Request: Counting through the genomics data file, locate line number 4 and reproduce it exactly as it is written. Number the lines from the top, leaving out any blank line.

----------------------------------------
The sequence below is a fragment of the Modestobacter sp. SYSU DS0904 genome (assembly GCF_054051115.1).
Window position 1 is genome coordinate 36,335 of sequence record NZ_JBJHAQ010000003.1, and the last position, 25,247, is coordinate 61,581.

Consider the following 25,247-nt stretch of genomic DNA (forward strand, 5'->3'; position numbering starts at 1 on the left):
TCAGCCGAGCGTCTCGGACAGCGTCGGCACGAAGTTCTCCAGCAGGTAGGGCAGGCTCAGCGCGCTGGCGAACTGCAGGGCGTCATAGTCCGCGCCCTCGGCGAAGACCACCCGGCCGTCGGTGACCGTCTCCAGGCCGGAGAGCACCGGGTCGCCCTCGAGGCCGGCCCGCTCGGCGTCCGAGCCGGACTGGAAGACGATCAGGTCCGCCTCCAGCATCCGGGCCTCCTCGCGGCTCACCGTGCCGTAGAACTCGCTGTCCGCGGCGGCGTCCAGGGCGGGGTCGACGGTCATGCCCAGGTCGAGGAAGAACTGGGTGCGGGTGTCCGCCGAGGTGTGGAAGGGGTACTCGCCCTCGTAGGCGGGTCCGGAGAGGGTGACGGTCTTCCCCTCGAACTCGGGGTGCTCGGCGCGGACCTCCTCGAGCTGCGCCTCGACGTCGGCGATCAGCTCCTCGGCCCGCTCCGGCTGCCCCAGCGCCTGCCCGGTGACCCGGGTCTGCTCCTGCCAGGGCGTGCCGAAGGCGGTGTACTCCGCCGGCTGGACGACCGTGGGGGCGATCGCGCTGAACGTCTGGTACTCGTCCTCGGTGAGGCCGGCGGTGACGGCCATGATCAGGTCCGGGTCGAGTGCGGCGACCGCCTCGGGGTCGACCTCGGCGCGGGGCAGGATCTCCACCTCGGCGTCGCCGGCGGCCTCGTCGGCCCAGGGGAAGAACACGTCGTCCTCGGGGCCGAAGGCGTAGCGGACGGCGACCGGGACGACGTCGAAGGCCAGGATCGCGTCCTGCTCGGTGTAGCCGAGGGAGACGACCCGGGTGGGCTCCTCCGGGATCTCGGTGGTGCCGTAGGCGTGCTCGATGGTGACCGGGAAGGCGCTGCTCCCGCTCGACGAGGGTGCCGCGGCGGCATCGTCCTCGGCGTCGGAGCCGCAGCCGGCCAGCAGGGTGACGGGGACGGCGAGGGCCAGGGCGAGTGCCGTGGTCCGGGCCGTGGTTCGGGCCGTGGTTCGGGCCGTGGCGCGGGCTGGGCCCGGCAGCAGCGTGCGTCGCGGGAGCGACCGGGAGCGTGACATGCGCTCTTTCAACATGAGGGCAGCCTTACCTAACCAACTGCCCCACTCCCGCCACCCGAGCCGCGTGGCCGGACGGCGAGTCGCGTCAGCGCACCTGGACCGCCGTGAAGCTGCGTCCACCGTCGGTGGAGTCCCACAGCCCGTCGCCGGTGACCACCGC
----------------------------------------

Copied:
TCAGCCGAGCGTCTCGGACAGCGTCGGCACGAAGTTCTCCAGCAGGTAGGGCAGGCTCAGCGCGCTGGCGAACTGCAGGGCGTCATAGTCCGCGCCCTCGGCGAAGACCACCCGGCCGTCGGTGACCGTCTCCAGGCCGGAGAGCACCGGGTCGCCCTCGAGGCCGGCCCGCTCGGCGTCCGAGCCGGACTGGAAGACGATCAGGTCCGCCTCCAGCATCCGGGCCTCCTCGCGGCTCACCGTGCCGTAGAACTCGCTGTCCGCGGCGGCGTCCAGGGCGGGGTCGACGGTCATGCCCAGGTCGAGGAAGAACTGGGTGCGGGTGTCCGCCGAGGTGTGGAAGGGGTACTCGCCCTCGTAGGCGGGTCCGGAGAGGGTGACGGTCTTCCCCTCGAACTCGGGGTGCTCGGCGCGGACCTCCTCGAGCTGCGCCTCGACGTCGGCGATCAGCTCCTCGGCCCGCTCCGGCTGCCCCAGCGCCTGCCCGGTGACCCGGGTCTGCTCCTGCCAGGGCGTGCCGAAGGCGGTGTACTCCGCCGGCTGGACGACCGTGGGGGCGATCGCGCTGAACGTCTGGTACTCGTCCTCGGTGAGGCCGGCGGTGACGGCCATGATCAGGTCCGGGTCGAGTGCGGCGACCGCCTCGGGGTCGACCTCGGCGCGGGGCAGGATCTCCACCTCGGCGTCGCCGGCGGCCTCGTCGGCCCAGGGGAAGAACACGTCGTCCTCGGGGCCGAAGGCGTAGCGGACGGCGACCGGGACGACGTCGAAGGCCAGGATCGCGTCCTGCTCGGTGTAGCCGAGGGAGACGACCCGGGTGGGCTCCTCCGGGATCTCGGTGGTGCCGTAGGCGTGCTCGATGGTGACCGGGAAGGCGCTGCTCCCGCTCGACGAGGGTGCCGCGGCGGCATCGTCCTCGGCGTCGGAGCCGCAGCCGGCCAGCAGGGTGACGGGGACGGCGAGGGCCAGGGCGAGTGCCGTGGTCCGGGCCGTGGTTCGGGCCGTGGTTCGGGCCGTGGCGCGGGCTGGGCCCGGCAGCAGCGTGCGTCGCGGGAGCGACCGGGAGCGTGACATGCGCTCTTTCAACATGAGGGCAGCCTTACCTAACCAACTGCCCCACTCCCGCCACCCGAGCCGCGTGGCCGGACGGCGAGTCGCGTCAGCGCACCTGGACCGCCGTGAAGCTGCGTCCACCGTCGGTGGAGTCCCACAGCCCGTCGCCGGTGACCACCGC